So my argument isn't to reject the importance of intuition, but – to re-state for emphasis – argue that intuitions are neither necessary nor sufficient to assess the objective truth or falsity of a proposition. This would of course include claims of an ontological moral law; our intuitions about moral norms are insufficient to establish that such a thing exists.
To answer your question on mathematics, mathematical "entities" are simply cognitive abstractions. Their existence depends solely on the existence of human minds (a great book on this is Where Mathematics Come From by Lakoff and Nunez).
And I disagree with your assessment of how our knowledge of an external reality is established. On the contrary, it is simply through evidential experience. This requires only a couple of provisional, foundational assumptions: I exist, and my sensory perception is generally accurate. Not that these assumptions need to be consciously made – the evidence of an external reality is so overwhelming that we quickly take the necessity of such assumptions for granted.
But regardless of whether one takes the empirical perspective I've offered or the rationalist one you have, it doesn't follow that our "drive to believe" in moral qualities (which, presumably, exist objectively and independently of human cognition) reflects such an ontological reality, instead of the pragmatic and pliable moral norms that shape our ability to function as gregarious and interdependent yet self-interested conscious creatures. Our intuitions can be and occasionally are profoundly wrong, reflecting no such external reality. Therefore, something more must be done to establish the existence of any objective moral law.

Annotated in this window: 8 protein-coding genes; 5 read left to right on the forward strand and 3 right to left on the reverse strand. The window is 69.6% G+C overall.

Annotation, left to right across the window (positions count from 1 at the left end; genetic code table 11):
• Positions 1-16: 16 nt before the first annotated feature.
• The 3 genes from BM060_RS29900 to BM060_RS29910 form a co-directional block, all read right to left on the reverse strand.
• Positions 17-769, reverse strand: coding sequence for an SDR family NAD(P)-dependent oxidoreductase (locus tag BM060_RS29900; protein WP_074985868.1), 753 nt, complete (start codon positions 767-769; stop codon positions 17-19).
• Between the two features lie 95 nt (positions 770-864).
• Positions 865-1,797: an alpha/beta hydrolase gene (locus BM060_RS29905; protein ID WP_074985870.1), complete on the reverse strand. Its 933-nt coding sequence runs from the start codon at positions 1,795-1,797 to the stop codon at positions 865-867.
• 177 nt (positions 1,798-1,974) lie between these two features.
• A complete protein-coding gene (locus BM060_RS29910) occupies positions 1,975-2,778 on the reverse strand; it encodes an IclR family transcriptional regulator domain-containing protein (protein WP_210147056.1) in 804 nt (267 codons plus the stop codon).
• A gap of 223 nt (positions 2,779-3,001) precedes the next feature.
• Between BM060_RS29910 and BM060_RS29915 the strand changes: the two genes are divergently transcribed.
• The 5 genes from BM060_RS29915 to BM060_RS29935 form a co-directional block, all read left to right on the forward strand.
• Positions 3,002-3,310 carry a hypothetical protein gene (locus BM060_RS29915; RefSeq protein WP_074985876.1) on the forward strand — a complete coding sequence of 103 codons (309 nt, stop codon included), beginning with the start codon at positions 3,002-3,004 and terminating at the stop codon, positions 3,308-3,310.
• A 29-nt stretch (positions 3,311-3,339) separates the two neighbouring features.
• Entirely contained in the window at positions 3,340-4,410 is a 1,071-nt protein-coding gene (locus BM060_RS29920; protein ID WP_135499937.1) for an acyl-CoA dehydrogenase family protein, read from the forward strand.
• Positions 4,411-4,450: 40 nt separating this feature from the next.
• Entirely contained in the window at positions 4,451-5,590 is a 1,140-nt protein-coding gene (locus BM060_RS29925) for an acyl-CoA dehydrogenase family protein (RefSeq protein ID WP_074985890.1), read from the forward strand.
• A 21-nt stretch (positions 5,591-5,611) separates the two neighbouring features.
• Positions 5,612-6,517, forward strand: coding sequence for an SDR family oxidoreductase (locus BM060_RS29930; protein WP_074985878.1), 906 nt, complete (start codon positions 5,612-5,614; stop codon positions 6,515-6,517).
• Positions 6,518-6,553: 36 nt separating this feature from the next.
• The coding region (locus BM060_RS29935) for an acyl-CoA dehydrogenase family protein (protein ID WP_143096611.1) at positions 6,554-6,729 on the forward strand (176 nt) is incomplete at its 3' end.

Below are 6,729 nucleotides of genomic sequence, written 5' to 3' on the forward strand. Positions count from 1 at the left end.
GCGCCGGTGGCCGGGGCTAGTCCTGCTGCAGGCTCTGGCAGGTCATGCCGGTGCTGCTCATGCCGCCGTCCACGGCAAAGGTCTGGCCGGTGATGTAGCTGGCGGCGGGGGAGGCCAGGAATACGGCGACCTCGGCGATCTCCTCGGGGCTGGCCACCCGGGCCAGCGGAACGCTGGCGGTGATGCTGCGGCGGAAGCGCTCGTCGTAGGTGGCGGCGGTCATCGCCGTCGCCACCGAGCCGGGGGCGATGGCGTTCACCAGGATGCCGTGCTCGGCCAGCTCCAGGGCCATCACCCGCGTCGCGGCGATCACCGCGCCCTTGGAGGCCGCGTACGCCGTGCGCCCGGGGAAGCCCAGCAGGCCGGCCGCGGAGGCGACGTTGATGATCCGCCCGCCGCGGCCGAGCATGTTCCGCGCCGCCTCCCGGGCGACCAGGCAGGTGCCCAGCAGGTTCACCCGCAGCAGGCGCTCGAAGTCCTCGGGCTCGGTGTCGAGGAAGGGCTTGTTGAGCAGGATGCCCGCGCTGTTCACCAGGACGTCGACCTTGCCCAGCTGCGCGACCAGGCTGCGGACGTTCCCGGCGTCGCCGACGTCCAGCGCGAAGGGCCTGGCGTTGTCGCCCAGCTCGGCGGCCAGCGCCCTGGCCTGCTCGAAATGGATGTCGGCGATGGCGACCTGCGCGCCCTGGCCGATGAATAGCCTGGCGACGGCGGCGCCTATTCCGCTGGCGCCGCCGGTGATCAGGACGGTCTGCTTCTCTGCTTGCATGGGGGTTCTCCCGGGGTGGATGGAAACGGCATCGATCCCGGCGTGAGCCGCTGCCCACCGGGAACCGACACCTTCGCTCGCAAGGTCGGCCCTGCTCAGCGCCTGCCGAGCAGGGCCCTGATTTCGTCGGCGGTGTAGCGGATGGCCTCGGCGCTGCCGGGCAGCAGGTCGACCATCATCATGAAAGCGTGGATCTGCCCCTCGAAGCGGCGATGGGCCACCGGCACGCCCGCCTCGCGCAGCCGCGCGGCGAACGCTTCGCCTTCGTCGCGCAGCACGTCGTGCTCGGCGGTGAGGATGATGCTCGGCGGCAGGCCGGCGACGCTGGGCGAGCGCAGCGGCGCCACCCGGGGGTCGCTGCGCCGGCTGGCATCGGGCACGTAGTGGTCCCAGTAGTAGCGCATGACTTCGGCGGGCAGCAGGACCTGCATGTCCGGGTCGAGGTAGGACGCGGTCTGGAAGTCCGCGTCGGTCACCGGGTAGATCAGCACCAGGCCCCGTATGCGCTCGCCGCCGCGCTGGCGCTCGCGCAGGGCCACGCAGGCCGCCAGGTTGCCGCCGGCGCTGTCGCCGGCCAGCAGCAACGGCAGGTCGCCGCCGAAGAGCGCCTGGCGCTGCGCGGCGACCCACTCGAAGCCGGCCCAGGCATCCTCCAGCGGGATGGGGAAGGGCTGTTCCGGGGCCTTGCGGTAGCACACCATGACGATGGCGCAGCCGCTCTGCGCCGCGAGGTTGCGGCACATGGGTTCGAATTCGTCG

"To answer your question on mathematics, mathematical "entities" are simply cognitive abstractions."
This contradicts with the views of mathematicians back to Pythagoras and down to the overwhelming majority view of contemporary mathematicians and philosophers of mathematics. But that's a bigger discussion than a thread can handle.
I think you misunderstood my point about sense perception. The point is that the means by which we perceive the world is no less mysterious than the means by which we perceive numbers or moral properties.

I disagree; the views on what exactly mathematics are get about as diverse as you could possibly imagine., but the embodied mind theory of mathematics fits well with numerous well-established views on the subject.
But the point seems tangential; I assumed you intended to lead to a larger point with the mathematics example but I'm not quite sure where you were going with it. If its to tie in with your second paragraph here, I disagree for several reasons: